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Potatoes, Sweet

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Important! Upon Arrival:

You will receive unrooted vines. These vines should be placed in water to root for 4 to 5 days or be rooted in a soiless mix for a week to 10 days. They will often look wilted when you receive them but should quickly revive once in water or potting mix. Once the plants have begun to root and all risk of frost has passed, they can be planted outside.


Once the plants have started to produce roots they can be planted in 3-4” pots until the soil warms, however they should be planted outdoors as soon as possible. Do not allow them to become root bound or misshapen potatoes will form. As the soil has warmed and the risk of frost has passed, you can transplant outdoors, set the plants 12-18” apart and allow 3-4’ between rows. Plant on a wide, raised ridge approx. 6-10” high. Sweet potatoes form trailing vines that quickly cover the soil, rooting at the nodes along the way. Black plastic mulch is recommended for short season areas to retain heat in the soil and speed early growth.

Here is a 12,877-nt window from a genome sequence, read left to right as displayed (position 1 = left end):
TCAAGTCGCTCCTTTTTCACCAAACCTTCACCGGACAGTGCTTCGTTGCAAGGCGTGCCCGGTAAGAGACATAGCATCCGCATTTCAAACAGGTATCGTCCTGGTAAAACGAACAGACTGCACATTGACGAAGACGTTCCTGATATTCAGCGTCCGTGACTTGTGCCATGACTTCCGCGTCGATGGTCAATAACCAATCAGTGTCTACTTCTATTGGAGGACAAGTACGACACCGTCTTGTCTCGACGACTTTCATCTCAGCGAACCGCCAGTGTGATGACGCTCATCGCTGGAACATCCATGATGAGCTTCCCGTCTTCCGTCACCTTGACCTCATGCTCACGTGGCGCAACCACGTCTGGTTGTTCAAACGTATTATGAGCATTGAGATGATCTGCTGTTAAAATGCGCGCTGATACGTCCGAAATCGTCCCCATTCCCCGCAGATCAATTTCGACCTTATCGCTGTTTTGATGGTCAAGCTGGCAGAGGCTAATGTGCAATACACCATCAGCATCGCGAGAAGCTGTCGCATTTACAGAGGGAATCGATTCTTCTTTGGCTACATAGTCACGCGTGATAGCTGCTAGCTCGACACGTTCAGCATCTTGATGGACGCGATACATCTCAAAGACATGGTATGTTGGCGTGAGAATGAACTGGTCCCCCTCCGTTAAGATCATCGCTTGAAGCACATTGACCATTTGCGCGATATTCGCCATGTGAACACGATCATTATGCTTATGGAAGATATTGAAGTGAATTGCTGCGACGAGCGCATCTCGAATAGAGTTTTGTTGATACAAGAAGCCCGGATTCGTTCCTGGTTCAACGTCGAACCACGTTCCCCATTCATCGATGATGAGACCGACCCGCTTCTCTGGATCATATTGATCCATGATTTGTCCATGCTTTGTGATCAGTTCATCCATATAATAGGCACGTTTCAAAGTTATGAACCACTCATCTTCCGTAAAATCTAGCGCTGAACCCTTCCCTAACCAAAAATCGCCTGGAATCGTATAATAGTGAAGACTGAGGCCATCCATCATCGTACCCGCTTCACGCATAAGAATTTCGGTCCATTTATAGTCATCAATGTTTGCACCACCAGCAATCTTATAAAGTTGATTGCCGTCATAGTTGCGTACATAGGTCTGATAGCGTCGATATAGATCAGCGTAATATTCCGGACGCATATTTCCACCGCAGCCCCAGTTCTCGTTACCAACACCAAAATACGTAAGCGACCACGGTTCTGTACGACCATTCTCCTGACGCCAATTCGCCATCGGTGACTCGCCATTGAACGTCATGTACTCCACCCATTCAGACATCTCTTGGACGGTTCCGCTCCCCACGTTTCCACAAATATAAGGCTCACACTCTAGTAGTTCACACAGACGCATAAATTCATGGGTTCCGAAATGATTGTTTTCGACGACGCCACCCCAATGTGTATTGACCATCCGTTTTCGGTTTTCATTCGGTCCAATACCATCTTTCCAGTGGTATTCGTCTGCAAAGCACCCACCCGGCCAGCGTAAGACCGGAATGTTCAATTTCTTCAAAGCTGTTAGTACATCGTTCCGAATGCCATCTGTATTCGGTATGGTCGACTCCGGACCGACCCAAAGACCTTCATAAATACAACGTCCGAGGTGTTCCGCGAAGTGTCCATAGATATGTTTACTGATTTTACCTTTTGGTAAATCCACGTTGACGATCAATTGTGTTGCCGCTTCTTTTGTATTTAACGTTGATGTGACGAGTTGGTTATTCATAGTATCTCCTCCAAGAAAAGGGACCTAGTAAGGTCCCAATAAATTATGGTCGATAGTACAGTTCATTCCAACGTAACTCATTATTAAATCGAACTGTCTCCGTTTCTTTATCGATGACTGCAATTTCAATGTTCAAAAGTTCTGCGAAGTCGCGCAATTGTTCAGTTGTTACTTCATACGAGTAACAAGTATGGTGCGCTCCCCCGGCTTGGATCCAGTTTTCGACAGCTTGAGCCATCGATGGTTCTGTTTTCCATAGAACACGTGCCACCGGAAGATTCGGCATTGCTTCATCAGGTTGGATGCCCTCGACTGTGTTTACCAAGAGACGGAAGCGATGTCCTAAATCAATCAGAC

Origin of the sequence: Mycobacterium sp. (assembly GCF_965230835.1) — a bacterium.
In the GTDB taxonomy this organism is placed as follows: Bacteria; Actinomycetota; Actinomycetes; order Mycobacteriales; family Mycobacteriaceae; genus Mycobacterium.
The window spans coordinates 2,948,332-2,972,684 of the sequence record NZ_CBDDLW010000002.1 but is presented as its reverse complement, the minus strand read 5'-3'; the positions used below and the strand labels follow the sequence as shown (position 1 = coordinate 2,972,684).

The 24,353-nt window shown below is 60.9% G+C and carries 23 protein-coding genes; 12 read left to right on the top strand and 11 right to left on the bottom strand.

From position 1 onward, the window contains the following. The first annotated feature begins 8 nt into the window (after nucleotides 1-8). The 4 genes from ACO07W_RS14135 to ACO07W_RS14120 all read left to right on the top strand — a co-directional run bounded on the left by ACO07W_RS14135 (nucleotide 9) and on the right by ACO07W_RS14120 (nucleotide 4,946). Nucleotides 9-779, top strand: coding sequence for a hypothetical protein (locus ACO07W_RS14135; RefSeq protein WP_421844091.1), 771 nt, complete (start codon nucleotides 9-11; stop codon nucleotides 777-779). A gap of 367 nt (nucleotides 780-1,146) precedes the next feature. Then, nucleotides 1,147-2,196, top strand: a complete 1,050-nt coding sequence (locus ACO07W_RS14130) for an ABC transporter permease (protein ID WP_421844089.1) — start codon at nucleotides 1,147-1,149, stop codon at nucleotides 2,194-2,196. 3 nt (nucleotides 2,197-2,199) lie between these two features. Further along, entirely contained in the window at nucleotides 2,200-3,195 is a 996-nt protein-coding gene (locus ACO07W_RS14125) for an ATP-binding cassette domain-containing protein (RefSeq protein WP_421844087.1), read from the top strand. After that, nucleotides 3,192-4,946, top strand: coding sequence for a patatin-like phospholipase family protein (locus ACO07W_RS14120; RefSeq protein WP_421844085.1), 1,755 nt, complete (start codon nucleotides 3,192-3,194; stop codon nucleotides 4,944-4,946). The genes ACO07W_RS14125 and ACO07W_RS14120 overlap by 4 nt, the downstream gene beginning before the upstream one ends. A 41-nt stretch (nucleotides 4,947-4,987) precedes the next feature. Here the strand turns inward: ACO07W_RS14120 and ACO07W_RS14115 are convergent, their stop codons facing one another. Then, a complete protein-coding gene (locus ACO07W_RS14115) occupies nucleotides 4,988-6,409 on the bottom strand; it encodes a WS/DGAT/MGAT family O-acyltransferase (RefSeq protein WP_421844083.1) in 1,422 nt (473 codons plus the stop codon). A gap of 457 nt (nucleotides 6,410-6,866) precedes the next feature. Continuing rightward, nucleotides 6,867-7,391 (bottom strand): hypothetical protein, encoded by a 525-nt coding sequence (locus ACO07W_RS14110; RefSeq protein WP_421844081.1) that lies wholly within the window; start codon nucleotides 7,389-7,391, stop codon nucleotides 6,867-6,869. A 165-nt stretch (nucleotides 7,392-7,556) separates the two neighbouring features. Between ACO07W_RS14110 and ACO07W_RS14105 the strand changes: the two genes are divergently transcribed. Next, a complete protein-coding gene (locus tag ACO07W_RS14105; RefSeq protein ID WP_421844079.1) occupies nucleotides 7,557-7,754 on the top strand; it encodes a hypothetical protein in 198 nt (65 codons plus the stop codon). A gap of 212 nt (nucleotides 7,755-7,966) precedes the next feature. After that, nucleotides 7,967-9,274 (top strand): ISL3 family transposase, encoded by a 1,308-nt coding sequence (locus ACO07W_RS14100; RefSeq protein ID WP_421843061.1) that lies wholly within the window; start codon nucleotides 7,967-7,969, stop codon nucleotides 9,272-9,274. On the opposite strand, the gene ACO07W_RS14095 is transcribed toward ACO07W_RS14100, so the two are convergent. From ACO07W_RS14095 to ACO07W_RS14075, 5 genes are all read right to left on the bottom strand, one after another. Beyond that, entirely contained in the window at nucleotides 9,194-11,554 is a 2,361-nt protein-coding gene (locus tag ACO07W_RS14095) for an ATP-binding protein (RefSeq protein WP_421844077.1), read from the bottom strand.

Sweet potatoes prefer a hot, dry location and require a long frost-free season for optimum growth. Plant in a sheltered location that gets full sun. Once established minimal care is needed. Water if there is a prolonged drought, however stop watering 3-4 weeks before harvest to protect the developing roots from malformation and splitting.


Dig the main crop of sweet potatoes around the time of the first frost in the fall. Using a stout shovel or spading fork carefully dig around and below the roots. Be careful not to bruise, spear or otherwise damage the roots. Allow the roots to dry for 2-3 hours and then cure in a warm room (20°C-29°C) for 8-12 days. Store in a cool (13°C), dark location. In case of frost cut at soil line and harvest as soon as possible as frost damage will travel from the plants down the roots and affect storage quality.

Pests & Disease:

Sweet potatoes have very few pests but may have some minor problems caused by Japanese beetles, sweet potato white flies, cutworm, or striped blister beetles. Mice may also be a problem.